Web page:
1. Cooking methods

Dutch ovens, tri-ply stainless steel skillets, nickel-plated skillets, and Pyrex casserole dishes are suitable for both stovetop and oven-based cooking, but saucepans and other alternatives may not be safe or suitable for oven-based cooking.

2. Maximum temperature range

Some cast iron substitutes can only safely handle cooking/oven temperatures of up to 350°F and are not durable enough for deep-frying.

3. Recipe or ingredients

You’ll need to consider the type of dishes or recipes you’ll be making when choosing your cast iron skillet substitute, as each cookware is better suited to some dishes or recipes than others.

Cleaning techniques for some cast iron substitutes and traditional cast iron

What can I use if I don't have a cast iron skillet

1. Tri-ply stainless steel

  • Carefully wipe the pan while it is still hot, and then mix a little soap and water,
  • Scrub away all food residues with a soft brush or pad in a circular motion until the pan is clean,
  • Then rinse with water and dry thoroughly.

2. Nickel-plated skillets

  • Hand wash them in warm soapy water and scrub them with nylon or soft brush.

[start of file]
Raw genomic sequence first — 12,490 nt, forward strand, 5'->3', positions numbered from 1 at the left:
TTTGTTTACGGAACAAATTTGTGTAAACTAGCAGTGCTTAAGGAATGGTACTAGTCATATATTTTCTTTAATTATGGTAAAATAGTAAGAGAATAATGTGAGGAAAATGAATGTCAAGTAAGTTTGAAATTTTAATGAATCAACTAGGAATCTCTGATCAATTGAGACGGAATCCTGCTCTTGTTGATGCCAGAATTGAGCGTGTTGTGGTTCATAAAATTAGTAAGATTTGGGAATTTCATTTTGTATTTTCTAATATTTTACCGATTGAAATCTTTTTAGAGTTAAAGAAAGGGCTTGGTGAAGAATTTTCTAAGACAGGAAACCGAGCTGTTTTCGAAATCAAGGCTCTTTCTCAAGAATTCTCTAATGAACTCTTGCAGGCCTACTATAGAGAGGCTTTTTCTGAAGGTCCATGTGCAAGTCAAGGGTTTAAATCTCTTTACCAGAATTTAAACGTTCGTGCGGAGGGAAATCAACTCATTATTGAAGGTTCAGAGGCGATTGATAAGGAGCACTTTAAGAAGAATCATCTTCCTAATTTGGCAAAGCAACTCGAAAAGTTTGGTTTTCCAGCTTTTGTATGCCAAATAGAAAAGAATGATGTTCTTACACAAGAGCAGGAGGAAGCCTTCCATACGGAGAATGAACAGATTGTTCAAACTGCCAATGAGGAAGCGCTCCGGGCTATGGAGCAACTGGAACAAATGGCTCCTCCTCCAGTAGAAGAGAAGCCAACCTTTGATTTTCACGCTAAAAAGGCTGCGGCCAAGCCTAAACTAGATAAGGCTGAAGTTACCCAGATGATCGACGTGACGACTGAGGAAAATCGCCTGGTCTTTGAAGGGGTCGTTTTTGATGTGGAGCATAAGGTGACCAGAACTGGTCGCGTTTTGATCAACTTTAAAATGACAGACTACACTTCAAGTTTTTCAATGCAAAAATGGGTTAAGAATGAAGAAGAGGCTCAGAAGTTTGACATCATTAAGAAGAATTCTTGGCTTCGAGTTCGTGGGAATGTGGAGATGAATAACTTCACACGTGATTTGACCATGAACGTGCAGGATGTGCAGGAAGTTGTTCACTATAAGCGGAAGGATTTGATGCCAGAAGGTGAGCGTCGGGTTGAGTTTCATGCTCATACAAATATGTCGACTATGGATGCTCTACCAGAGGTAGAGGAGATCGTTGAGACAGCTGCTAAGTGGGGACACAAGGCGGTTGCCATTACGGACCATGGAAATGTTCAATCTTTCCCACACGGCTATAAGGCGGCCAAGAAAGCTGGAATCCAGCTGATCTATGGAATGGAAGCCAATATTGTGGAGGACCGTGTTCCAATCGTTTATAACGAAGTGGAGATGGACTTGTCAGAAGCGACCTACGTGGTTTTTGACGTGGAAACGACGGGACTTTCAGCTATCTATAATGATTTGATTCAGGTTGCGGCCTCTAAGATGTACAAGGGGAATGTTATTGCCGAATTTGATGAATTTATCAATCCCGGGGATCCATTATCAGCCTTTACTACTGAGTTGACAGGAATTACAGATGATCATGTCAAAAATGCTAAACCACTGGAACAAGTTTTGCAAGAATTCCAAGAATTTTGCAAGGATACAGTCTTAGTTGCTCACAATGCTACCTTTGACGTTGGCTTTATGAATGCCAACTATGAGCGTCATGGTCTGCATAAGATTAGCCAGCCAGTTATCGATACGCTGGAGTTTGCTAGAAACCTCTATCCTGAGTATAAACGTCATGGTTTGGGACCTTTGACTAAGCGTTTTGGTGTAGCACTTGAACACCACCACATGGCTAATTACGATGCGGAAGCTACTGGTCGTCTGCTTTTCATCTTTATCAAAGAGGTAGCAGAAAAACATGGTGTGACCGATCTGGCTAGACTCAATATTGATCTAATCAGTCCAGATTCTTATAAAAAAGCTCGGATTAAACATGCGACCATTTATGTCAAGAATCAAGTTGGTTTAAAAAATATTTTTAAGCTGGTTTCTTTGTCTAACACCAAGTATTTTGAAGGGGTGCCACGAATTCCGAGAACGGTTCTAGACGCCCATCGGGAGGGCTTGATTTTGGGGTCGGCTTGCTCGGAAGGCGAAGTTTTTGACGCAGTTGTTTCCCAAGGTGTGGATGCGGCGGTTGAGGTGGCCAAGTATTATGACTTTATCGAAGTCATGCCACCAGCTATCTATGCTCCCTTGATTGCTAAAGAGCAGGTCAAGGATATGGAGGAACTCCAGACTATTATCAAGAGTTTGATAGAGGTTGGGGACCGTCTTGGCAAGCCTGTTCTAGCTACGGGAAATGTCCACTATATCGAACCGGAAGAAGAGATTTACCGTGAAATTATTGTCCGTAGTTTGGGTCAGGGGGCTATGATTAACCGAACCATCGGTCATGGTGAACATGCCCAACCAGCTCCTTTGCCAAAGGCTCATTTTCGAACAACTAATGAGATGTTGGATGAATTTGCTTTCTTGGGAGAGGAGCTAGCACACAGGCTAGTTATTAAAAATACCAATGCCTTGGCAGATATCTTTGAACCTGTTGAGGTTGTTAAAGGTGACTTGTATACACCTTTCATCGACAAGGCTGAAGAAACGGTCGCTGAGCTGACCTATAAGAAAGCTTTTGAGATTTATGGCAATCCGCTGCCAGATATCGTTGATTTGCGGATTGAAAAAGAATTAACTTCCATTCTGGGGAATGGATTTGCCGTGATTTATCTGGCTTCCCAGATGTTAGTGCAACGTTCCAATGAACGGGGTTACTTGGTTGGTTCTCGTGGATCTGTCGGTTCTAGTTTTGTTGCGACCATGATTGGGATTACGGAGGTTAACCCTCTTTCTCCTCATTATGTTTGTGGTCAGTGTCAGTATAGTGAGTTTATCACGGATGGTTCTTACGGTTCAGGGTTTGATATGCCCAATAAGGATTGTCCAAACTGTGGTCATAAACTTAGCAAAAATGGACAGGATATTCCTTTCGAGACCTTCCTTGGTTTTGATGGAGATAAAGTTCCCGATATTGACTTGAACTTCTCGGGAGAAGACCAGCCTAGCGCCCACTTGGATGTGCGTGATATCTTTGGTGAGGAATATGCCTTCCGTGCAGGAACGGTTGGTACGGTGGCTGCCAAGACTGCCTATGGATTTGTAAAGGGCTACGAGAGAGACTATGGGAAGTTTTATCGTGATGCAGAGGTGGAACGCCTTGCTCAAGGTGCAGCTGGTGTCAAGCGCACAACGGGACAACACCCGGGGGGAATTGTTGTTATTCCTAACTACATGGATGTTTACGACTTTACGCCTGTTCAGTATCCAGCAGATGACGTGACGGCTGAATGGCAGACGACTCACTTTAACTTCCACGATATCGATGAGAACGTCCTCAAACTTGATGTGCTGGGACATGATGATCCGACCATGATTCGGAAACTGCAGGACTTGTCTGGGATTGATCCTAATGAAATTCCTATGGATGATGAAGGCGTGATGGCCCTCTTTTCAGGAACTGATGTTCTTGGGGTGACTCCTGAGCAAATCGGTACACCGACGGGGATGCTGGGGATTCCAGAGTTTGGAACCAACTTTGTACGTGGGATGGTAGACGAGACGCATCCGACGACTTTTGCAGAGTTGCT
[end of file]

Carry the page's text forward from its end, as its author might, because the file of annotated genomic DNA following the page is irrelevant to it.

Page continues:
• Rinse and allow to dry completely before storage.

3. Carbon steel

  • Hand-wash with a little soap and warm water,
  • Then use a soft brush or non-abrasive scouring pad to remove any food residues,
  • Or simply heat a small amount of water in the skillet for 3-5 minutes before cleaning it to make scrubbing off stuck-on food easier.

4. Traditional cast iron

  • Similar to carbon steel, hand-wash with a little soap and warm water,
  • Then use a soft brush or non-abrasive scouring pad to remove any food residues,
  • Or simply heat a small amount of water in the skillet for 3-5 minutes before cleaning it to make scrubbing off stuck-on food easier.